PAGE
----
So, what would it take for this world to be a world where love is the way? Bishop Curry takes a stab at answering this question in his chapter titled “Looking for God.” In it, he tells the story of his mother being rushed to the hospital with bleeding in her brain. Bishop Curry was just a small boy when this happened, but he wrote this as he reflected on that experience, “This period could have made an indelible and traumatic mark on me…I could have lost my childhood. But that’s not what happened.” He went on to describe the way the community rallied around his family. People rushed to provide meals. A woman took him to school every day, and another woman picked him up in the afternoon and helped him with his homework. His church family and community so surrounded him that even though he missed his mother terribly, he knew he was loved and he wasn’t alone. 

So, how do we find this love? How do we create a world where love is the way? Bishop Curry says it this way, “‘Join a faith community’ seems like an easy answer. But that’s really not the case. You can go there, but you still go to do love.” Love isn’t a club we can join. We don’t create a world where love is the way just by coming to church – though, I think it can help. Love is something we do. Or, as Curry put it, you got to do love. 

Take a moment and imagine a world where love is the way. What does it look like? What is happening there? Now, take a moment and think of someone who has shown you what it means to do love. Who has modeled that for you like Ruth did for Naomi? I wonder if your imagination will resonate with Bishop Curry’s. Here’s what he said in his sermon at the royal wedding:

“Imagine this tired old world where love is the way. When love is the way – unselfish, sacrificial, redemptive.

When love is the way, then no child will go to bed hungry in this world ever again.

When love is the way, we will let justice roll down like a mighty stream and righteousness like an ever-flowing brook.

When love is the way, poverty will become history. When love is the way, the earth will be a sanctuary.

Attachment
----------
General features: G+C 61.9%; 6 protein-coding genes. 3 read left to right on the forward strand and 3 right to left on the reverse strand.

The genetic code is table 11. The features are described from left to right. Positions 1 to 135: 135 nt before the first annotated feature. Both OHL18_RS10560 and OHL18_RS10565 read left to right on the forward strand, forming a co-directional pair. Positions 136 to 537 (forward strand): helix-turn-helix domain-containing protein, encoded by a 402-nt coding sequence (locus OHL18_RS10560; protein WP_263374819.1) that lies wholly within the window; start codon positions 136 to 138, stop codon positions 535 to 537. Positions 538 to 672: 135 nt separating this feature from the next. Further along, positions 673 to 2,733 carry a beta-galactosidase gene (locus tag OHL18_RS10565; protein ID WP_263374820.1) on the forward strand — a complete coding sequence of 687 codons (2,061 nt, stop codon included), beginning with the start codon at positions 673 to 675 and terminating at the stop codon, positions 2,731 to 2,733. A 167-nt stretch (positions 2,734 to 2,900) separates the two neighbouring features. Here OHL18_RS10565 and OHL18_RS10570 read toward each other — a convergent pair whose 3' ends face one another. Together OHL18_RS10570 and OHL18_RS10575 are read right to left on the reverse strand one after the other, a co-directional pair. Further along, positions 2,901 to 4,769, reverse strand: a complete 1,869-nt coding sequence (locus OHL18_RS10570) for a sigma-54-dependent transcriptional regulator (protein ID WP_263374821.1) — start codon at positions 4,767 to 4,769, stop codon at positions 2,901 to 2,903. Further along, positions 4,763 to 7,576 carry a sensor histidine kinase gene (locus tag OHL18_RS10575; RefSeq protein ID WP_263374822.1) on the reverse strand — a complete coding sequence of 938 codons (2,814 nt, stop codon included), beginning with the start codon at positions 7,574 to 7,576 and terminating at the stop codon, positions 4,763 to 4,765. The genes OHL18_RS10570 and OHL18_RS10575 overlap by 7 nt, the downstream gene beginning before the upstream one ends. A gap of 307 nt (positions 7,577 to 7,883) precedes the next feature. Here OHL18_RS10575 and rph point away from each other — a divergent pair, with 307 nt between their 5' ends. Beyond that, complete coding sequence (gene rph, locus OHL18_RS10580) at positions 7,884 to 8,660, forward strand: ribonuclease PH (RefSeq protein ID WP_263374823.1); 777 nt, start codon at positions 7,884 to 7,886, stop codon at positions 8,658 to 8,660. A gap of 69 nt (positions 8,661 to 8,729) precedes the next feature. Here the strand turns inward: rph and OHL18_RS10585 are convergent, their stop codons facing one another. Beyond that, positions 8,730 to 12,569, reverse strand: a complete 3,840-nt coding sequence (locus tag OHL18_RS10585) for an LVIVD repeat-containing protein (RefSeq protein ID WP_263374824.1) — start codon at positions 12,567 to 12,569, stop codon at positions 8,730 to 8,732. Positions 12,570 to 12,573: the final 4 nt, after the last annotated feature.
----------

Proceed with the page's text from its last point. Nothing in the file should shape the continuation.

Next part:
When love is the way, we will lay down our swords and shields, down by the riverside, to study war no more.

When love is the way, there’s plenty good room – plenty good room – for all of God’s children.

Because when love is the way, we actually treat each other, well… like we are actually family.

When love is the way, we know that God is the source of us all, and we are brothers and sisters, children of God.”

On this second week of Lent, we are journeying with Jesus. We are walking in his footsteps and remembering the things he taught his disciples. And, in a few weeks, we will take the final, difficult steps with Jesus to the cross, where Jesus demonstrated his abundant love for us. In the upper room, as he taught his disciples one last time, he told them this: “This is my commandment, that you love one another as I have loved you. No one has greater love than this, to lay down one’s life for one’s friends.” And then he showed them the way. A world where love reigns is a world where we are willing to lay down our lives for each other, just as Jesus did for each of us–not because we deserved it, but because he loved us.

So, where do we begin? This week, take some time to think about those who have shown you how to live in the way of love. If those people are still living and if you are able to do so, take a moment to let them know what they mean to you. The first step toward creating a world where love reigns is to recognize love in action when we see it. 

Next, we need to take an assessment of our hearts. If I’m honest, on difficult days, it is not always easy for me to believe that love will conquer all–even though I know it will. On those days, it can help to remember the person you imagined in step number one, or to think about an act of love or kindness you experienced recently. In the difficulties of this world, it can be easy to let the tough stuff overwhelm the good. By remembering and celebrating those glimpses of love, we can put the tough stuff back in its place. 

I recently came across this prayer by Sarah Bessey called “A Prayer to Learn to Love the World Again.” It reminded me of the importance of looking for God’s love, even in the difficult stuff. It says this:

“God of herons and heartbreak,
teach us to love the world again.
Teach us to love extravagantly
knowing it may
(it will) break our hearts
and teach us that it is worth it.

God of pandemics and suffering ones,
teach us to love the world again.

God of loneliness and longing,
of bushfires and wilderness,
of soup kitchens and border towns,
of snowfall and children,
teach us to love the world again.


Take time to remember and celebrate people who have shown you how to live the way of love. Check in with your heart. Is the tough stuff drowning out the good? And then, we got to do it, as Bishop Curry says. 

If every one of us decided to live the way of love, what would that do in our community? What difference might it make in our neighborhoods? How might it revolutionize our homes and our hearts?

Dear friends, let’s imagine a world where love is the way, and then let’s get out there and do love, so that all might know that “neither death, nor life, nor angels, nor rulers, nor things present, nor things to come, nor powers, nor height, nor depth, nor anything else in all creation, will be able to separate us from the love of God in Christ Jesus our Lord.”